Judge Halts Debt Collection Efforts In Least Auto Case
Attorney General Spitzer today announced that his office has obtained a restraining order against Charter One Bank to stop further collection efforts against victims of a trade-in scam involving the Least Auto dealerships.
Justice Patricia D. Marks, Acting Justice of the State Supreme Court in Livingston County, signed a temporary order barring Charter One Bank, F.S.B. from debt collection efforts and repossession of vehicles against consumers involved in the Least Auto Group case. The order also requires Charter One to return a recently repossessed 1999 Dodge Ram and restrains the financial institution from selling or disposing of any vehicles already repossessed related to the case.
"Defrauded consumers would be irreparably harmed again if collection efforts were allowed to proceed prior to the resolution of litigation against Least Auto Group," Spitzer said.
In December 2001, Spitzer’s office filed a civil lawsuit against the Least Auto Group of Geneseo and Livonia and its owners, Gary and Tarryn Least and an employee alleging deceptive business practices and fraud. Specifically, the lawsuit accused the dealership, among other things, of failing to pay off outstanding loans on trade-in vehicles that were used as payment toward the purchase of a new car at the dealership.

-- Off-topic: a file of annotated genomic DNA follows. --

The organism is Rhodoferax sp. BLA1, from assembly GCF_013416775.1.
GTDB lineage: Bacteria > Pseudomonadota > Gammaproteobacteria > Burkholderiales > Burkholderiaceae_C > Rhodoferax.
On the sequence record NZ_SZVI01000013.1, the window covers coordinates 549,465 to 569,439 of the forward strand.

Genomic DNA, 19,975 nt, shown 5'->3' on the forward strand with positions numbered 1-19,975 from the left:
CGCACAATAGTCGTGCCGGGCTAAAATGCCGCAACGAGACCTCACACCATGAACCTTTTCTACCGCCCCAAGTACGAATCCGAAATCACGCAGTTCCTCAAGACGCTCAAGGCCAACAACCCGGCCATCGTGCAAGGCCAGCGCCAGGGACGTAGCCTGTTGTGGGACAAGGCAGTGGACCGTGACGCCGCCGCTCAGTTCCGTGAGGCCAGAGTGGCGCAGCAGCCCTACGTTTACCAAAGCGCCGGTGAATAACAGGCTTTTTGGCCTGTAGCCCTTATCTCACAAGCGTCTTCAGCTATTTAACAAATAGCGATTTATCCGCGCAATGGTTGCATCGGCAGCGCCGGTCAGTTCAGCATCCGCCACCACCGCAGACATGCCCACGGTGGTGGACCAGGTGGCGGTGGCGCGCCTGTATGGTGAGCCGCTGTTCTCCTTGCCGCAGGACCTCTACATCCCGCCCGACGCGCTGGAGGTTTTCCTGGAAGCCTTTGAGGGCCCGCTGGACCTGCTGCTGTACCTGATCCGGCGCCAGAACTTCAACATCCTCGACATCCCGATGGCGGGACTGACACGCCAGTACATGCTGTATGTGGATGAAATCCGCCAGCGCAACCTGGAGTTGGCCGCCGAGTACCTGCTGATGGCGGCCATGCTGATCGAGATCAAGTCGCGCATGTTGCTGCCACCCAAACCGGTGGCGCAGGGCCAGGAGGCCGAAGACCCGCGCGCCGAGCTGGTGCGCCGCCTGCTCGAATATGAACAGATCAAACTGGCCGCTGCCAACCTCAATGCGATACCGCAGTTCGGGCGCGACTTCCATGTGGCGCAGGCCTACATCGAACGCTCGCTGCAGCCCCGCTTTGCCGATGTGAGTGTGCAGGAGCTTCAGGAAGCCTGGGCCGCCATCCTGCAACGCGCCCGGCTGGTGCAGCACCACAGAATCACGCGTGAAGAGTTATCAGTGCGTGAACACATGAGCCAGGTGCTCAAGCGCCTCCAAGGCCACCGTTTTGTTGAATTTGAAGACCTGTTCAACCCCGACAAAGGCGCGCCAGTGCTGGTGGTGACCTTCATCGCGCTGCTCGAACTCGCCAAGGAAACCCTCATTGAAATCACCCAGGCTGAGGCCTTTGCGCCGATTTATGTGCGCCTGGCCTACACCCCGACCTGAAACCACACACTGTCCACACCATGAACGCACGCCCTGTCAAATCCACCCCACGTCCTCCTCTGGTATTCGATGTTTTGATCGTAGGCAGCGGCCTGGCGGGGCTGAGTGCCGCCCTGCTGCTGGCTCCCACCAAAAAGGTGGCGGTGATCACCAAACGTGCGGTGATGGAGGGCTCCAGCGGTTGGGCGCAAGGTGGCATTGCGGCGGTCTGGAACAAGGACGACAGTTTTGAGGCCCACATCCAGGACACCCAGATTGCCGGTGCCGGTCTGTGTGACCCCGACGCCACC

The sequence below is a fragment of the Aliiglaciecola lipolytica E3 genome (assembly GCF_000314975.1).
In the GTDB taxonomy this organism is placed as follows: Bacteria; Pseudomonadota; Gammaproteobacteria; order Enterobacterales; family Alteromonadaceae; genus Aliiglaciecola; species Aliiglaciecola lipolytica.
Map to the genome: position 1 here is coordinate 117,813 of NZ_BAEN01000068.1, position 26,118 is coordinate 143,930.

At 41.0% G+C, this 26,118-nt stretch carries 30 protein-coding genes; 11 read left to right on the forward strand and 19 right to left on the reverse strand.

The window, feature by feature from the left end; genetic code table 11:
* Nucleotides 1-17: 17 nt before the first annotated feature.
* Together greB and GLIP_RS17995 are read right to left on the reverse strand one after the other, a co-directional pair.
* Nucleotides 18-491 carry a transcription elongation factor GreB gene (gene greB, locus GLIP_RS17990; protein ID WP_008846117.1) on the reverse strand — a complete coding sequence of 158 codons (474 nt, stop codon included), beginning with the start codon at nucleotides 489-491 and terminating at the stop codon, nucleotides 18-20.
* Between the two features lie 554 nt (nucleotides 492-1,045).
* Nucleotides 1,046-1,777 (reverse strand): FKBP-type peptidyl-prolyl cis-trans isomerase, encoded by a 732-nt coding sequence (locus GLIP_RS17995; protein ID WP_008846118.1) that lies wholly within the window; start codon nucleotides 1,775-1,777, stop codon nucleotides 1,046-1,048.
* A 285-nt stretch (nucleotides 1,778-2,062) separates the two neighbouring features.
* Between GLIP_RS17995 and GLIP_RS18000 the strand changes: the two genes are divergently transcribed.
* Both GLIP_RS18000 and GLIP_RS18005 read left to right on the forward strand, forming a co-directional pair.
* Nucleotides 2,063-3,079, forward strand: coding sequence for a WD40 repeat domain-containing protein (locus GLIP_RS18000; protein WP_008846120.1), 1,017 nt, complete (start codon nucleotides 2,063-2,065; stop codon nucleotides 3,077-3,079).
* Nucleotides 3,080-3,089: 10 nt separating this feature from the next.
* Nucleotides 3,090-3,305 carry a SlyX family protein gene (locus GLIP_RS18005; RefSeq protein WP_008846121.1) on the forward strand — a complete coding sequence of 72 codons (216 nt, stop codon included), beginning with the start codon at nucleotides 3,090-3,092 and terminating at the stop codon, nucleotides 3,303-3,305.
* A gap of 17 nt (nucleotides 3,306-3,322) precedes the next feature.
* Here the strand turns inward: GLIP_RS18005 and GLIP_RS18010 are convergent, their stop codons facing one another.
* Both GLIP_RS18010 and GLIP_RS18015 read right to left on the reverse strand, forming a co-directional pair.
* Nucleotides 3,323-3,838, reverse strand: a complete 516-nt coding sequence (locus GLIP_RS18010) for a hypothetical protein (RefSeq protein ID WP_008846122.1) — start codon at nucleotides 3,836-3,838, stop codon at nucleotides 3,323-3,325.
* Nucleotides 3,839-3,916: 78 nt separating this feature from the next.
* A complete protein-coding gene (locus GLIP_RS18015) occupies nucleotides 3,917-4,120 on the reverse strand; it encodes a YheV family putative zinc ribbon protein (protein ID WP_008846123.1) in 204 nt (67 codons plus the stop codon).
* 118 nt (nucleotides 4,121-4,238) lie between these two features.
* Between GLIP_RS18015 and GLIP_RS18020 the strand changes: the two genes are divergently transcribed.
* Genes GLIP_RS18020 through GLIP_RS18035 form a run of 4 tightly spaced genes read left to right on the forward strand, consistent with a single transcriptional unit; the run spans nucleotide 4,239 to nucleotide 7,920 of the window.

Due to Least’s illegal acts, consumers began receiving letters from debt collectors and financial institutions holding collateral interest in traded-in vehicles for loans they thought had been paid off. Consumers reported that they had been subjected to dunning phone calls and letters both at home and at work, negative marks on their credit records, a denial for a mortgage, and the threat of lawsuits.
On behalf of Least’s defrauded consumers, in early January, Spitzer’s office contacted the financial institutions and requested that they cease and desist collection efforts until the litigation against the auto dealership was resolved. Most financial institutions have honored the request. Charter One did not.
In fact, Charter One has continued to take aggressive actions against consumers to collect the fraudulent loans, including recently repossessing one vehicle.
Approximately 42 consumers have outstanding loans with Charter One related to the Least case.
Individuals with complaints about debt collection efforts arising out of Least Auto Group loans are strongly encouraged to contact the Attorney General’s consumer help line at (800) 771-7755.
Charter One Financial, Inc. - the 25th largest bank holding company in the nation, with $38 billion in assets and a reported 2001 net income of more than $500 million - is not accused of fraud in any of the financial transactions in this case.
This case is being handled by Assistant Attorney General Carlos Rodriguez of the Rochester Regional Office.